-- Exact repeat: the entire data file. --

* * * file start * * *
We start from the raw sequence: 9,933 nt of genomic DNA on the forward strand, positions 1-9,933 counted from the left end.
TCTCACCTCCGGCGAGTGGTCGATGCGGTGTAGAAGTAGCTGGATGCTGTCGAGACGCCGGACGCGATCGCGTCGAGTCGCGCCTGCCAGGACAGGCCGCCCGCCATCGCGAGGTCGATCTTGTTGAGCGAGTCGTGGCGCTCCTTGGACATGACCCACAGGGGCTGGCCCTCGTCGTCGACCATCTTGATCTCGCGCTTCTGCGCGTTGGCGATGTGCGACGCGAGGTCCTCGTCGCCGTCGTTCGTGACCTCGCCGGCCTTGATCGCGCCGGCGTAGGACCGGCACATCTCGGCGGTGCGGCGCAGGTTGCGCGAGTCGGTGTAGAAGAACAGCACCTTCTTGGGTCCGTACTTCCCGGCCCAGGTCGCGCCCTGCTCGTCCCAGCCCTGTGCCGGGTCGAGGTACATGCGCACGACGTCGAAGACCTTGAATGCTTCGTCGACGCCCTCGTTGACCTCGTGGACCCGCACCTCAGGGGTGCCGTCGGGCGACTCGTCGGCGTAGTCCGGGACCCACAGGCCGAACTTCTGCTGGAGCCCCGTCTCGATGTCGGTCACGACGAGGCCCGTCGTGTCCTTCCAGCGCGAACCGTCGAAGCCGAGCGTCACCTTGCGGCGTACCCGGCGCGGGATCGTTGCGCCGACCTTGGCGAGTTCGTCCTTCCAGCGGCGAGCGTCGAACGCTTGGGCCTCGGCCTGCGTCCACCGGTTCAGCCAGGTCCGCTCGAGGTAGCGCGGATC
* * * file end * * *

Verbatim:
We start from the raw sequence: 9,933 nt of genomic DNA on the forward strand, positions 1-9,933 counted from the left end.
TCTCACCTCCGGCGAGTGGTCGATGCGGTGTAGAAGTAGCTGGATGCTGTCGAGACGCCGGACGCGATCGCGTCGAGTCGCGCCTGCCAGGACAGGCCGCCCGCCATCGCGAGGTCGATCTTGTTGAGCGAGTCGTGGCGCTCCTTGGACATGACCCACAGGGGCTGGCCCTCGTCGTCGACCATCTTGATCTCGCGCTTCTGCGCGTTGGCGATGTGCGACGCGAGGTCCTCGTCGCCGTCGTTCGTGACCTCGCCGGCCTTGATCGCGCCGGCGTAGGACCGGCACATCTCGGCGGTGCGGCGCAGGTTGCGCGAGTCGGTGTAGAAGAACAGCACCTTCTTGGGTCCGTACTTCCCGGCCCAGGTCGCGCCCTGCTCGTCCCAGCCCTGTGCCGGGTCGAGGTACATGCGCACGACGTCGAAGACCTTGAATGCTTCGTCGACGCCCTCGTTGACCTCGTGGACCCGCACCTCAGGGGTGCCGTCGGGCGACTCGTCGGCGTAGTCCGGGACCCACAGGCCGAACTTCTGCTGGAGCCCCGTCTCGATGTCGGTCACGACGAGGCCCGTCGTGTCCTTCCAGCGCGAACCGTCGAAGCCGAGCGTCACCTTGCGGCGTACCCGGCGCGGGATCGTTGCGCCGACCTTGGCGAGTTCGTCCTTCCAGCGGCGAGCGTCGAACGCTTGGGCCTCGGCCTGCGTCCACCGGTTCAGCCAGGTCCGCTCGAGGTAGCGCGGATC